You’re Not My REAL Mother!
by Molly Friedrich; illustrated by Christy HaleLittle, Brown; $15.99.
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One afternoon, my son, Aaron, and some friends from the neighborhood were in our kitchen eating crackers and string cheese. I was half listening to the kids’ frantic conversation when Jennifer, who lives down the street, stated—casually and confidently—“But Natalie’s not REALLY your sister.”
I was flabbergasted. Our friends and family had warmly welcomed our daughter, Natalie, when my husband and I brought her home from a Russian orphanage. Jennifer’s mom had driven Aaron to school and activities while we were in Russia. Jennifer was one of the first to give Natalie a welcome-home gift. I thought they understood.
What conversations had taken place at Jennifer’s house about our adoption of Natalie? How had I presented the upcoming addition to our family during the wait for her arrival? Natalie could not yet understand Jennifer’s words, but Aaron and the others certainly could. How should I respond?
I spoke up. I told the kids that Natalie is legally and in every other way Aaron’s sister, that my husband and I had appeared before a judge in Russia and that we had all kinds of paperwork to prove that Natalie is part of our family. I explained that later, when Natalie understands more English, telling her that she is not really Aaron’s sister may hurt her feelings and confuse her.
If I’d read Molly Friedrich’s new book, You’re Not My REAL Mother!, I would have done a better job. In it, a mother and daughter talk about exactly what it means to be REAL.
“You know, Mom, you’re not my real mother,” the story begins. Then the dark-haired, dark-eyed, serious-faced daughter joins her blonde-haired, green-eyed, smiling mother in describing with words and gorgeous pictures the love and caring the two share in their day-to-day lives.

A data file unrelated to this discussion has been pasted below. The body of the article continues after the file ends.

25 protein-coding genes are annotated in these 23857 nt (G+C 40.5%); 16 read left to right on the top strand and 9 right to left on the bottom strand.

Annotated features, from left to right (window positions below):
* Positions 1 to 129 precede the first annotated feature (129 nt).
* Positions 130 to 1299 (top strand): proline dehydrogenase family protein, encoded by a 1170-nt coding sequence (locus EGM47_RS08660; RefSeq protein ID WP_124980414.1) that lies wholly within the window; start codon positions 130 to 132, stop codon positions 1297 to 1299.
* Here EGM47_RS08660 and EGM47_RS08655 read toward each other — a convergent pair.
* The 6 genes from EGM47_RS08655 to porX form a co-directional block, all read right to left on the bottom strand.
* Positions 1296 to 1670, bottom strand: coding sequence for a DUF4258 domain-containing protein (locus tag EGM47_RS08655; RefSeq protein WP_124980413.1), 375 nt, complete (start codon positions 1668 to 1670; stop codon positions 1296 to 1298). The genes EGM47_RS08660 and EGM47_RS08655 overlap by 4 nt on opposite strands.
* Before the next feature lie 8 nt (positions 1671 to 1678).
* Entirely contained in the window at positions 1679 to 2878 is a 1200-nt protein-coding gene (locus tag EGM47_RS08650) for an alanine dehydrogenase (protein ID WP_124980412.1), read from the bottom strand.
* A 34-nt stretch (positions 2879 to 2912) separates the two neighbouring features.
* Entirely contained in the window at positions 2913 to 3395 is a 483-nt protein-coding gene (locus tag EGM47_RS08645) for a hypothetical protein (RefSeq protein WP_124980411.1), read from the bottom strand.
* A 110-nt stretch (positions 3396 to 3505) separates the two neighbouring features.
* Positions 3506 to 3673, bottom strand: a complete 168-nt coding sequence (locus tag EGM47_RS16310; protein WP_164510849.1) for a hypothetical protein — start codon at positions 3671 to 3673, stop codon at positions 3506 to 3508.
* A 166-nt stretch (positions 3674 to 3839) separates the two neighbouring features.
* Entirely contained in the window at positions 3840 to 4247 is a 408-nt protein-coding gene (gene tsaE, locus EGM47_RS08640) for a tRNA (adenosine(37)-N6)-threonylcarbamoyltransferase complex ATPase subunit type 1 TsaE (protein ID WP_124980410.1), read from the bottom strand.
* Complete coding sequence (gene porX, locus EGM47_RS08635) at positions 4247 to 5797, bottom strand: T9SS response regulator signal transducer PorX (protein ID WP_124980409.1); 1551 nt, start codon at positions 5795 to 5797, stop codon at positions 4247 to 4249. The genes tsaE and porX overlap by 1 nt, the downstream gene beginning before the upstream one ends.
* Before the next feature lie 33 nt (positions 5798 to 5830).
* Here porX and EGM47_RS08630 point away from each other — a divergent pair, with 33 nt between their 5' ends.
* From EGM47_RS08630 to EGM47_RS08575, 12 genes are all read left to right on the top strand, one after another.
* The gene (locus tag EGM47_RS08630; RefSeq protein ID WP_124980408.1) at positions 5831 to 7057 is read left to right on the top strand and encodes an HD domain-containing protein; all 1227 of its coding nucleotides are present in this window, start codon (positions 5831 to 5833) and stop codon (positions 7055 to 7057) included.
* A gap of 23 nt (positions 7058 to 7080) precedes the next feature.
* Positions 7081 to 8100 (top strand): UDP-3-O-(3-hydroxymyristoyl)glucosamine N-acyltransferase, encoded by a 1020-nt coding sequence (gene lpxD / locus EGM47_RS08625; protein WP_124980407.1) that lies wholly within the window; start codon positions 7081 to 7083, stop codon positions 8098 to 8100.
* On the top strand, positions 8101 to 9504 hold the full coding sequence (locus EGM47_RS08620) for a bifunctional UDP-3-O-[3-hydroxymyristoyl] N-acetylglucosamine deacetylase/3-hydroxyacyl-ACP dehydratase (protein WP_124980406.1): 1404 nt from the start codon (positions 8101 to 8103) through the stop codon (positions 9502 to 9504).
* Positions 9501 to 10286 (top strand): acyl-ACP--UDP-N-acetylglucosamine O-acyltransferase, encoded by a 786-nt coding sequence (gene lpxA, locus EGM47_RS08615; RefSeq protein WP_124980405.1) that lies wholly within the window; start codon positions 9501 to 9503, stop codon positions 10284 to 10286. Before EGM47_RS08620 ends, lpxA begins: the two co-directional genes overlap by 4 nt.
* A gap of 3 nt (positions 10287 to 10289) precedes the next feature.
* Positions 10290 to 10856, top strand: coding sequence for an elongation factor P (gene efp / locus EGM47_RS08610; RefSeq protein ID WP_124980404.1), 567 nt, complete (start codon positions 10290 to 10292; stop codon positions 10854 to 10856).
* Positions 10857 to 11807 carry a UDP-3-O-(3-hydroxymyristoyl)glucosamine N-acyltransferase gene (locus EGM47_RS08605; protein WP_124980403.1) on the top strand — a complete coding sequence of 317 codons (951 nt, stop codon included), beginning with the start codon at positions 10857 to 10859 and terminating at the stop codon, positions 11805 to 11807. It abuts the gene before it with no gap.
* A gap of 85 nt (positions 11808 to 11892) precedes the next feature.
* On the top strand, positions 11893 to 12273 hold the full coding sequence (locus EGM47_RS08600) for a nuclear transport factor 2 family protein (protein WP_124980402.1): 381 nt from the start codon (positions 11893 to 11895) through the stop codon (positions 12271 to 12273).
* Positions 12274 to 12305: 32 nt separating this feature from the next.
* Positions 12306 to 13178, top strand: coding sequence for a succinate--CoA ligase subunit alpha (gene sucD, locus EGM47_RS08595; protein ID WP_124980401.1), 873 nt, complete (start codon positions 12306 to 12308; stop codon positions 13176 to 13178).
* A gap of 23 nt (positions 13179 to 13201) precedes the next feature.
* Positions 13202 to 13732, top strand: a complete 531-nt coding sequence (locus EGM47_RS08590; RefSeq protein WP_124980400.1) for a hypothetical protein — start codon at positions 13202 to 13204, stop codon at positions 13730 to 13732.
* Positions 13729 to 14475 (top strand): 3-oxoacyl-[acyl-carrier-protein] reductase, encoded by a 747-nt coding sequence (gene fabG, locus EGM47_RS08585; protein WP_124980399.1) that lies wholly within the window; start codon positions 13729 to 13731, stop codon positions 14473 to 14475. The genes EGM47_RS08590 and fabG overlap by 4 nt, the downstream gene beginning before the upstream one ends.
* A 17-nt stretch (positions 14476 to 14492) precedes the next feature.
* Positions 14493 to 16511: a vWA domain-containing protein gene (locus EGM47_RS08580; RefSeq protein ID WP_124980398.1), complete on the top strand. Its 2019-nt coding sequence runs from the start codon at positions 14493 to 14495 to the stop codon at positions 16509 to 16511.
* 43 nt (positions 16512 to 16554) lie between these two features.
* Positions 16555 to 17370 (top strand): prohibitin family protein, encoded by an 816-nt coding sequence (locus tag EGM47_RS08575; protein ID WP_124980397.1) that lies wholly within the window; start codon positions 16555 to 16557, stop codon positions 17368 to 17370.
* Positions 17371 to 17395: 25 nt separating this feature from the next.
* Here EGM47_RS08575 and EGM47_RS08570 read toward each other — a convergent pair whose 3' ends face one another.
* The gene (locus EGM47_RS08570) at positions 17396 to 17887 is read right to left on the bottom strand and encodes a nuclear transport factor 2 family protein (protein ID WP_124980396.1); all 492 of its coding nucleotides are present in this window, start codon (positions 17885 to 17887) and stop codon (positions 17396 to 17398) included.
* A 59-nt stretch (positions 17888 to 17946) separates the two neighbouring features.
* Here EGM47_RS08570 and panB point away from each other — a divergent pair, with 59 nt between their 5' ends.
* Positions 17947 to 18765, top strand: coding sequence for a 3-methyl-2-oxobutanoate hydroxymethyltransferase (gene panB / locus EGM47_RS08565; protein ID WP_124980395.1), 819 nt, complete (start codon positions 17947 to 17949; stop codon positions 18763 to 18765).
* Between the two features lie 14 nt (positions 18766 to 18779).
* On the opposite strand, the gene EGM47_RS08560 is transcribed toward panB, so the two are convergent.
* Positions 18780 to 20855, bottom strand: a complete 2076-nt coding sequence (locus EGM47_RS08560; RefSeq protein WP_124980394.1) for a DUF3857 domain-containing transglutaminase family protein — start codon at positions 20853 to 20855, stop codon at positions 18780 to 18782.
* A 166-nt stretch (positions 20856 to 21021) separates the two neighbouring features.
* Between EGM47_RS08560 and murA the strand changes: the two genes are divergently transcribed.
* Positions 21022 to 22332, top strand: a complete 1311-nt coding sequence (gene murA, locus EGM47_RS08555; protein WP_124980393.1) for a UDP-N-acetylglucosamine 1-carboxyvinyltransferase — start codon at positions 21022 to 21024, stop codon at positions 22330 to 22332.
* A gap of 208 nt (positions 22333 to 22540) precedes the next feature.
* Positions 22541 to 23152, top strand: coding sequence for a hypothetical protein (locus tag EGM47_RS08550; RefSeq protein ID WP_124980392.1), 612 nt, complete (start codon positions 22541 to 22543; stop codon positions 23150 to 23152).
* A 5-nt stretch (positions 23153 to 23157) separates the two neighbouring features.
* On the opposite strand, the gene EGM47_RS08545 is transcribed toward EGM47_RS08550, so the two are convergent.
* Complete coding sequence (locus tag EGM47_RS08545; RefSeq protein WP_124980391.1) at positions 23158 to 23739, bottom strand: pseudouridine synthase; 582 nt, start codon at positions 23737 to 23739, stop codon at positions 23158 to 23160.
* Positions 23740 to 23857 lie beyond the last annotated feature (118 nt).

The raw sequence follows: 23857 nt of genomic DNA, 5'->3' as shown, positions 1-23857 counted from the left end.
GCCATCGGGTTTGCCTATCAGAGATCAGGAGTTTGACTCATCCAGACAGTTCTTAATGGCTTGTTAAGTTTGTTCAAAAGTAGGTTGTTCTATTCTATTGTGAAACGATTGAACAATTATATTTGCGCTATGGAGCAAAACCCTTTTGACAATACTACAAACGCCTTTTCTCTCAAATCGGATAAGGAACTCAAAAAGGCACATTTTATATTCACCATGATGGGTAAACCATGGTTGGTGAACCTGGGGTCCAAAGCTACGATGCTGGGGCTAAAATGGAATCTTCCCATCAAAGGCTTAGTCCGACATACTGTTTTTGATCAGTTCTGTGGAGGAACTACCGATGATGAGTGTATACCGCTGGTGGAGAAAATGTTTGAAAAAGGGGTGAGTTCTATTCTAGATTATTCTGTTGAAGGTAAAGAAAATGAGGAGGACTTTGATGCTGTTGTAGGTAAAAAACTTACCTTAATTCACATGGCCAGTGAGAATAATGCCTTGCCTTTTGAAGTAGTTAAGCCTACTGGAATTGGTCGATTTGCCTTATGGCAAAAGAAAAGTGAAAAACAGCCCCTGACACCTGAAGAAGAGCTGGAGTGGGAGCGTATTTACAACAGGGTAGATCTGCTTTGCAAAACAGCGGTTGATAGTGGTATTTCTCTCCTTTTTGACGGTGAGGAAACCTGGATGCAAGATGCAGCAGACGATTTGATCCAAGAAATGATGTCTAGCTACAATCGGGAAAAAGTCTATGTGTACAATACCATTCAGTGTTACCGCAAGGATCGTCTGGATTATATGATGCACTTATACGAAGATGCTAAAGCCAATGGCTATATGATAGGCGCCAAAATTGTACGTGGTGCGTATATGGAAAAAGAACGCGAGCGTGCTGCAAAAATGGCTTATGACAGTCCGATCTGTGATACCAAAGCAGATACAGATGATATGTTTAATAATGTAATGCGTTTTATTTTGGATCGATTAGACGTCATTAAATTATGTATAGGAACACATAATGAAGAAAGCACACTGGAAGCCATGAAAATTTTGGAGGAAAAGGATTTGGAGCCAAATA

As the story progresses, the daughter asks, “I know you love me, Mom. But why don’t you look like me?”
“I don’t look like you because I’m not your birthmother.”
The mother’s simple explanation proves effective, and the daughter seamlessly takes over, telling the story of the REAL love they share and the REAL life they live together. The book ends play-fully, and quite satisfactorily, when the daughter proclaims, “…you’re my bandage-putting, car-driving…tens-counting, shoe-tying, jacket-zipping…trampoline-jumping, firefly-catching…REAL MOTHER.”
If I could go back, I’d respond to Jennifer differently. I’d tell her that being a real family has little to do with either genes or judges. And I’d explain what makes a family REAL by describing Aaron—Natalie’s bed-jumping, giggly wrestling, hand-holding, no-saying, laugh-making, I-love-you-whispering REAL BROTHER.
Reviewed by Kay Marner, a mother by birth and adoption who works for the public library in Ames, Iowa.
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